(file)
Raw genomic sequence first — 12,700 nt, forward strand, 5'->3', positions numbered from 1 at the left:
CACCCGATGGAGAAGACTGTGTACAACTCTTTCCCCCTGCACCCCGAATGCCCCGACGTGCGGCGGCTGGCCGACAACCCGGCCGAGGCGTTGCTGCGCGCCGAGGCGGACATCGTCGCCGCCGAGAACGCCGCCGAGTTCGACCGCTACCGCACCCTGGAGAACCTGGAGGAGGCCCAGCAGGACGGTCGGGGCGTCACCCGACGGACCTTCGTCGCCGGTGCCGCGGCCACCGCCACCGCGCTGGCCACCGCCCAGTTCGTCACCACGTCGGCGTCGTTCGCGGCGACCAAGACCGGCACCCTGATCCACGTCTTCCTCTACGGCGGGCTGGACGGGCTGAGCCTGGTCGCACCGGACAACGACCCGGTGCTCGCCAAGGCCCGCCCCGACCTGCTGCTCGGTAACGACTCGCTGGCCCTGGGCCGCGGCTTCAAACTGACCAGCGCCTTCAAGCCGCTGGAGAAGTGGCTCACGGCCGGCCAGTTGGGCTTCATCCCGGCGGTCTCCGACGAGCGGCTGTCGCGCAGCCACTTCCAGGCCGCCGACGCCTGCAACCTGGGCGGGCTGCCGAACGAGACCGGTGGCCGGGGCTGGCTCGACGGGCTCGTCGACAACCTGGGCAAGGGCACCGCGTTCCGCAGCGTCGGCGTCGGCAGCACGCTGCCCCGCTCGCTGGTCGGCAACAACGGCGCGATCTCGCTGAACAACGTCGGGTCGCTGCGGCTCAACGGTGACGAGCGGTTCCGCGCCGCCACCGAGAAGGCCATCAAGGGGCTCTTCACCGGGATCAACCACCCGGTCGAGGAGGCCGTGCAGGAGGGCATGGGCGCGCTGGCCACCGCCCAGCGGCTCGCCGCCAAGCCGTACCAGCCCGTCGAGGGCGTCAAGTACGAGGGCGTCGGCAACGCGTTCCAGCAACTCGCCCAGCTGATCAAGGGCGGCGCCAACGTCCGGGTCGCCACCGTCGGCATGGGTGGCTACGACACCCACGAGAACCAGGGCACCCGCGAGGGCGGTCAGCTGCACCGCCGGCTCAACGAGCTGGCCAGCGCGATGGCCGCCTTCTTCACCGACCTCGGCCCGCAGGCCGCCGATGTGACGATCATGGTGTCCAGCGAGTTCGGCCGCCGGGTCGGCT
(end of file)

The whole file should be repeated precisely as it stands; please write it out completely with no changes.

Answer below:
Raw genomic sequence first — 12,700 nt, forward strand, 5'->3', positions numbered from 1 at the left:
CACCCGATGGAGAAGACTGTGTACAACTCTTTCCCCCTGCACCCCGAATGCCCCGACGTGCGGCGGCTGGCCGACAACCCGGCCGAGGCGTTGCTGCGCGCCGAGGCGGACATCGTCGCCGCCGAGAACGCCGCCGAGTTCGACCGCTACCGCACCCTGGAGAACCTGGAGGAGGCCCAGCAGGACGGTCGGGGCGTCACCCGACGGACCTTCGTCGCCGGTGCCGCGGCCACCGCCACCGCGCTGGCCACCGCCCAGTTCGTCACCACGTCGGCGTCGTTCGCGGCGACCAAGACCGGCACCCTGATCCACGTCTTCCTCTACGGCGGGCTGGACGGGCTGAGCCTGGTCGCACCGGACAACGACCCGGTGCTCGCCAAGGCCCGCCCCGACCTGCTGCTCGGTAACGACTCGCTGGCCCTGGGCCGCGGCTTCAAACTGACCAGCGCCTTCAAGCCGCTGGAGAAGTGGCTCACGGCCGGCCAGTTGGGCTTCATCCCGGCGGTCTCCGACGAGCGGCTGTCGCGCAGCCACTTCCAGGCCGCCGACGCCTGCAACCTGGGCGGGCTGCCGAACGAGACCGGTGGCCGGGGCTGGCTCGACGGGCTCGTCGACAACCTGGGCAAGGGCACCGCGTTCCGCAGCGTCGGCGTCGGCAGCACGCTGCCCCGCTCGCTGGTCGGCAACAACGGCGCGATCTCGCTGAACAACGTCGGGTCGCTGCGGCTCAACGGTGACGAGCGGTTCCGCGCCGCCACCGAGAAGGCCATCAAGGGGCTCTTCACCGGGATCAACCACCCGGTCGAGGAGGCCGTGCAGGAGGGCATGGGCGCGCTGGCCACCGCCCAGCGGCTCGCCGCCAAGCCGTACCAGCCCGTCGAGGGCGTCAAGTACGAGGGCGTCGGCAACGCGTTCCAGCAACTCGCCCAGCTGATCAAGGGCGGCGCCAACGTCCGGGTCGCCACCGTCGGCATGGGTGGCTACGACACCCACGAGAACCAGGGCACCCGCGAGGGCGGTCAGCTGCACCGCCGGCTCAACGAGCTGGCCAGCGCGATGGCCGCCTTCTTCACCGACCTCGGCCCGCAGGCCGCCGATGTGACGATCATGGTGTCCAGCGAGTTCGGCCGCCGGGTCGGCT